Idaho lawmakers last year directed the Idaho Department of Health and Welfare (DHW) to find ways to save money in the state's Medicaid program. The department developed a policy that includes cost-sharing for the parents of special needs children on Medicaid, which lawmakers approved earlier this year. On May 1, those changes go into effect, and some parents will be required to spend more for the care of their children.
The fee increases will affect children are involved in the Katie Beckett program, initiated during the Reagan administration, which allows children who have severe disabilities to remain in their home and receive in-home health services at Medicaid's expense. Idaho has about 2,150 children on the program. Each child receives about $1,424 in aid, for a total cost of $37 million per year to the state.
Unlike many Medicaid programs, the Katie Beckett program has no cap on how much money participants, or their parents, make before being disqualified. The new rules proposed won’t change eligibility of the program, but will charge higher income parents a monthly payment to help offset the cost of the program.
The department decided that families making up to 150 percent of the federal poverty level will not pay anything into the program. Above that level, the department created a sliding fee in which the percentage paid to the state will increase as income increases.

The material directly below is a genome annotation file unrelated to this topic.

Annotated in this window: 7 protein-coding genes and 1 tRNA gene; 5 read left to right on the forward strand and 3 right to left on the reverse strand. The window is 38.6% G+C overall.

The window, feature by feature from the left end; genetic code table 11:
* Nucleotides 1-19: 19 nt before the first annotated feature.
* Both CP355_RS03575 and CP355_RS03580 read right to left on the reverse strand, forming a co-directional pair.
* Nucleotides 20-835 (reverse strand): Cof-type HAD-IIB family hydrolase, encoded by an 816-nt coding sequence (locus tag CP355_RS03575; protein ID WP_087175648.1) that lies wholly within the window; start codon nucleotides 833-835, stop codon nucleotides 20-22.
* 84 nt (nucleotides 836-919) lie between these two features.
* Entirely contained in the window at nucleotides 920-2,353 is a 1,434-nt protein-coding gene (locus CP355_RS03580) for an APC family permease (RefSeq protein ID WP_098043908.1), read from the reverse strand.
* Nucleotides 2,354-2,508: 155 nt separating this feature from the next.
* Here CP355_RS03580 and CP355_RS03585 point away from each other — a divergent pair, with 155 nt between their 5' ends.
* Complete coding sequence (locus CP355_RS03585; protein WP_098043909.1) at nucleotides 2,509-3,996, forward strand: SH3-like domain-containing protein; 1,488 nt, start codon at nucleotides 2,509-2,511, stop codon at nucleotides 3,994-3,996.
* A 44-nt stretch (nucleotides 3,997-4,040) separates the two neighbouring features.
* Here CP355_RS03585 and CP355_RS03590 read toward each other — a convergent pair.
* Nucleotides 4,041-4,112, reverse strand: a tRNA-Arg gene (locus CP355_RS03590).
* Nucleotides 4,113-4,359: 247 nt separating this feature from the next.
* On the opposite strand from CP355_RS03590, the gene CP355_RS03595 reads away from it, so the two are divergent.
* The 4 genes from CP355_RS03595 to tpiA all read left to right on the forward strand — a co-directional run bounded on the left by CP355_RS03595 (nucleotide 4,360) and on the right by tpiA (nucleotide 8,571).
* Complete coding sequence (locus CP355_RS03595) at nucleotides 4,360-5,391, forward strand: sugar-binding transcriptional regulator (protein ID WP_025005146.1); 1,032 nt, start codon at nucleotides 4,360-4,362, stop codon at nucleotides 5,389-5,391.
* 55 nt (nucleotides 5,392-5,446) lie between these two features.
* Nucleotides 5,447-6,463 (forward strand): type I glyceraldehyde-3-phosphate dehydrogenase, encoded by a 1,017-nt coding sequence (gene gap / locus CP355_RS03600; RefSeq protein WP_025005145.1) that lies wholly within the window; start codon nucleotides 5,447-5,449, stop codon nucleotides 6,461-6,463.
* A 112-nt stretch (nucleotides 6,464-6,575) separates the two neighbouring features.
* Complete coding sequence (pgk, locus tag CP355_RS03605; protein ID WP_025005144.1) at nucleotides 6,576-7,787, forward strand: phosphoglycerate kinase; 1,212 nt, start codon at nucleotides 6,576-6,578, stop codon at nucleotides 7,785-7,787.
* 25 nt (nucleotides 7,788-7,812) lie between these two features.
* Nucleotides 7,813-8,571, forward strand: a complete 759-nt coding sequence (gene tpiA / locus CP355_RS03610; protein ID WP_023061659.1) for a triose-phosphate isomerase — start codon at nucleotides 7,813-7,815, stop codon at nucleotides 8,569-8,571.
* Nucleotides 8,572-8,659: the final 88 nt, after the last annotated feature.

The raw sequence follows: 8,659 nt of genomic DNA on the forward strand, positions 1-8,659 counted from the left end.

For example, a family of four earning $2,750 a month, or 150 percent of poverty level, will not have to contribute to the program. A family of four making $10,000 a month, however, will be forced to pay $300 a month. The cap for required payments from parents will be set at 5 percent of family income. High-income families who pay into an insurance policy would receive a 25 percent discount on that payment required by Medicaid.
With the changes, the state could see as much as $200,000 a year in additional revenue for the program, according to Rep. Fred Wood, R-Burley.
Families making between 150 to 185 percent of poverty levels who have more than one child enrolled in the program will pay a maximum of $30 a month into the program. Similar families making over 185 percent of federal poverty levels will pay a monthly family fee and will not be charged per child.
The department will not be able to force parents to pay and will also not be able to drop children from the program for non-payments. Rep. Pete Nielsen, R-Mountain Home, made it clear during the final hearing on the changes that though DHW could strongly encourage parents to contribute their monthly premiums, the department could not negatively affect someone's credit score if they choose not to pay. Paul Leary, an administrator with DHW, assured Nielsen and other committee members that the department has no mechanism to force parents to pay. Tom Shanahan, the spokesman for the department, also confirmed, in an email to IdahoReporter.com, that DHW is unable send a person to collections for non-payment.
Some on the committee that approved the fee hike, including Rep. Branden Durst, D-Boise, were skeptical that the change would actually help the Medicaid program overall. He said, during the final hearing, that those who are forced to pay the additional fee might not be wealthy enough to do so, and may be forced to use other social services offered by the state, which, he said, would end up costing the state more money in the end.